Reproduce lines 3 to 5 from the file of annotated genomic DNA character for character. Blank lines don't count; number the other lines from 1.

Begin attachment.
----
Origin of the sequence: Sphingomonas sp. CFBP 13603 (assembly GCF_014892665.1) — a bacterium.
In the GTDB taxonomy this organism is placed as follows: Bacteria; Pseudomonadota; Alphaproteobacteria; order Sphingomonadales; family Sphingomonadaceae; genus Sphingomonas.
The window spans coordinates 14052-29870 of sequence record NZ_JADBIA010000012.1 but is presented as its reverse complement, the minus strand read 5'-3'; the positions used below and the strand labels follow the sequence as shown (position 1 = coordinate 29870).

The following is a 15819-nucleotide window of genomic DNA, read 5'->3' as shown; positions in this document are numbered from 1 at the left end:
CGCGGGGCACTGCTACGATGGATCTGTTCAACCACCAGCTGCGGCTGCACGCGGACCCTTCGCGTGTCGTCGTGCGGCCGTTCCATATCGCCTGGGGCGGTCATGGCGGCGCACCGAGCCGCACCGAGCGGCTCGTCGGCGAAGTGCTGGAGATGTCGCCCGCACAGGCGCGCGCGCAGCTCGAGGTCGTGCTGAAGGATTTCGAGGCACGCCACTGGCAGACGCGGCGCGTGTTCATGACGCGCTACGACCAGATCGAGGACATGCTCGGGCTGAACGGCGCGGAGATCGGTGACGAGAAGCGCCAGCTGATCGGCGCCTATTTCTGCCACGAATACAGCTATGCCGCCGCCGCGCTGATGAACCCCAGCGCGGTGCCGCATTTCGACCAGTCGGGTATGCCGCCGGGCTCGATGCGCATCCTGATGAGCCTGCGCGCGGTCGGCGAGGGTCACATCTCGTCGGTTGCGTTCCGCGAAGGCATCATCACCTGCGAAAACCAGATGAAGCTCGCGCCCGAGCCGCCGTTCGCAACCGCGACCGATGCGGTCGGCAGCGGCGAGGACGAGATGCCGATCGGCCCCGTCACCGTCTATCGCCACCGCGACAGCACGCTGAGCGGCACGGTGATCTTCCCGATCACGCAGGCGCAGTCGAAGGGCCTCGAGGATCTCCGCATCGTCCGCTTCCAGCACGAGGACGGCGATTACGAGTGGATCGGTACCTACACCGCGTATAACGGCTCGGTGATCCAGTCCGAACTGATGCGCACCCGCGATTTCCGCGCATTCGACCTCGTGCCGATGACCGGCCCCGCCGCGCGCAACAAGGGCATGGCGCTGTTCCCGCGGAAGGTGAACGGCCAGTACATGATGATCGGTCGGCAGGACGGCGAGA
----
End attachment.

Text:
The window spans coordinates 14052-29870 of sequence record NZ_JADBIA010000012.1 but is presented as its reverse complement, the minus strand read 5'-3'; the positions used below and the strand labels follow the sequence as shown (position 1 = coordinate 29870).

The following is a 15819-nucleotide window of genomic DNA, read 5'->3' as shown; positions in this document are numbered from 1 at the left end:
CGCGGGGCACTGCTACGATGGATCTGTTCAACCACCAGCTGCGGCTGCACGCGGACCCTTCGCGTGTCGTCGTGCGGCCGTTCCATATCGCCTGGGGCGGTCATGGCGGCGCACCGAGCCGCACCGAGCGGCTCGTCGGCGAAGTGCTGGAGATGTCGCCCGCACAGGCGCGCGCGCAGCTCGAGGTCGTGCTGAAGGATTTCGAGGCACGCCACTGGCAGACGCGGCGCGTGTTCATGACGCGCTACGACCAGATCGAGGACATGCTCGGGCTGAACGGCGCGGAGATCGGTGACGAGAAGCGCCAGCTGATCGGCGCCTATTTCTGCCACGAATACAGCTATGCCGCCGCCGCGCTGATGAACCCCAGCGCGGTGCCGCATTTCGACCAGTCGGGTATGCCGCCGGGCTCGATGCGCATCCTGATGAGCCTGCGCGCGGTCGGCGAGGGTCACATCTCGTCGGTTGCGTTCCGCGAAGGCATCATCACCTGCGAAAACCAGATGAAGCTCGCGCCCGAGCCGCCGTTCGCAACCGCGACCGATGCGGTCGGCAGCGGCGAGGACGAGATGCCGATCGGCCCCGTCACCGTCTATCGCCACCGCGACAGCACGCTGAGCGGCACGGTGATCTTCCCGATCACGCAGGCGCAGTCGAAGGGCCTCGAGGATCTCCGCATCGTCCGCTTCCAGCACGAGGACGGCGATTACGAGTGGATCGGTACCTACACCGCGTATAACGGCTCGGTGATCCAGTCCGAACTGATGCGCACCCGCGATTTCCGCGCATTCGACCTCGTGCCGATGACCGGCCCCGCCGCGCGCAACAAGGGCATGGCGCTGTTCCCGCGGAAGGTGAACGGCCAGTACATGATGATCGGTCGGCAGGACGGCGAGA